Researchers Examine the Complexities of Longleaf Pine Cone Production

 

Longleaf pine flowersLongleaf pine ecosystems once covered an estimated 80 to 90 million acres across the southeastern United States, but by 1995 populations declined due to timber harvesting, land use change, and fire suppression, with only about 2.4 million acres remaining. Natural regeneration is challenging because longleaf pine trees produce seeds sporadically (it can take almost 3 years for a mature longleaf pine to produce viable seeds), and many factors can adversely impact cone and seed development. Eastern Threat Center research ecologist Qinfeng Guo and colleagues explored cone production on six study sites across the Southeast, as well as the relationships between cone production and local climate. They detected shifts to a new pattern of cone production at five of the six sites and found that the complex patterns of cone production were highly correlated to air temperature and precipitation. “Our results indicate that in general, past climate fluctuations have not affected the relationship between climate and cone production,” says Guo. “Whether this relationship will persist under the increasingly rapid rates of climate change is unknown.” Read more in CompassLive...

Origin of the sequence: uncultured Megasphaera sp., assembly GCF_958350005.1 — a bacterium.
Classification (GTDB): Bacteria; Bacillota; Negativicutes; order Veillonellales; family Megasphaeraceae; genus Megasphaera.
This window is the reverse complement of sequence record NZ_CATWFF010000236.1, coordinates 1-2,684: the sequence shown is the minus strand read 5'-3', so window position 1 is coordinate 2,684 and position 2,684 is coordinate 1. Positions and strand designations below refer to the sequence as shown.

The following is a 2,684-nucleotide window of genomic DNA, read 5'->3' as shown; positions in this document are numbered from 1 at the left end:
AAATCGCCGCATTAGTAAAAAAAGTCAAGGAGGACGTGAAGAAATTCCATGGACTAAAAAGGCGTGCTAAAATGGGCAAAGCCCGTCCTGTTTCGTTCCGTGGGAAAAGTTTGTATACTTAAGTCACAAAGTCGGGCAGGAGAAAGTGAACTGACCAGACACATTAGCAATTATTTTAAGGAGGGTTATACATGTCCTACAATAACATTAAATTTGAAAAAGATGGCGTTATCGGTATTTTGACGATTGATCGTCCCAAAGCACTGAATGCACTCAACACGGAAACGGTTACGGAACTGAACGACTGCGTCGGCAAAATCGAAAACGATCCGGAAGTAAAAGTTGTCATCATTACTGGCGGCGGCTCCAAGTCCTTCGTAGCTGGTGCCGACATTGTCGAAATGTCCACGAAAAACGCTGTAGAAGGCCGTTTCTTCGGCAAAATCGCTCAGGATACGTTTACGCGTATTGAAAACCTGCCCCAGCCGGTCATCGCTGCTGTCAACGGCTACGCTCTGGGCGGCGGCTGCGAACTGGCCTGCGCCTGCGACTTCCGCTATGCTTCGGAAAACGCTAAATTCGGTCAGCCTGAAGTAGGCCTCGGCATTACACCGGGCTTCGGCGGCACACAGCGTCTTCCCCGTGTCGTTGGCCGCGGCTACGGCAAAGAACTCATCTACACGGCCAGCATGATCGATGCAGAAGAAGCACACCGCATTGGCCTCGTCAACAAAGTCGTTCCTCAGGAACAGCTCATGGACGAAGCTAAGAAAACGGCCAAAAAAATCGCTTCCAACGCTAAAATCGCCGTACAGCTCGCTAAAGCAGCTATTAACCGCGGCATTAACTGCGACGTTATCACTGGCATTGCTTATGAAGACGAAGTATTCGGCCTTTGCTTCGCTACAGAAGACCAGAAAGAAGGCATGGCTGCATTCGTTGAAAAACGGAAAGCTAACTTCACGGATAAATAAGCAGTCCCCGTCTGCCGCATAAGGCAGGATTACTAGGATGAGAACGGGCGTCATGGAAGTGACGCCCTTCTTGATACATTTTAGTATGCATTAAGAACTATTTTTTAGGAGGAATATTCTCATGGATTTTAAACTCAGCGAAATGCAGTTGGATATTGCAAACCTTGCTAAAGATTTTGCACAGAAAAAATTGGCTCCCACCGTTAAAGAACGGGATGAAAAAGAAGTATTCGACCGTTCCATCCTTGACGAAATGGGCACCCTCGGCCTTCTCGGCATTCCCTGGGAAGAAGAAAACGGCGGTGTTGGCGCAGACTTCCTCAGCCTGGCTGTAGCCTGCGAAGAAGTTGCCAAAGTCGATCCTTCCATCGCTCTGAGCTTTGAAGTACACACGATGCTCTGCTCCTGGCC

Pictured: Longleaf pine flowers will eventually develop into mature seeds, but the process can take years. Photo by Erich Vallery, U.S. Forest Service, Bugwood.org.

 

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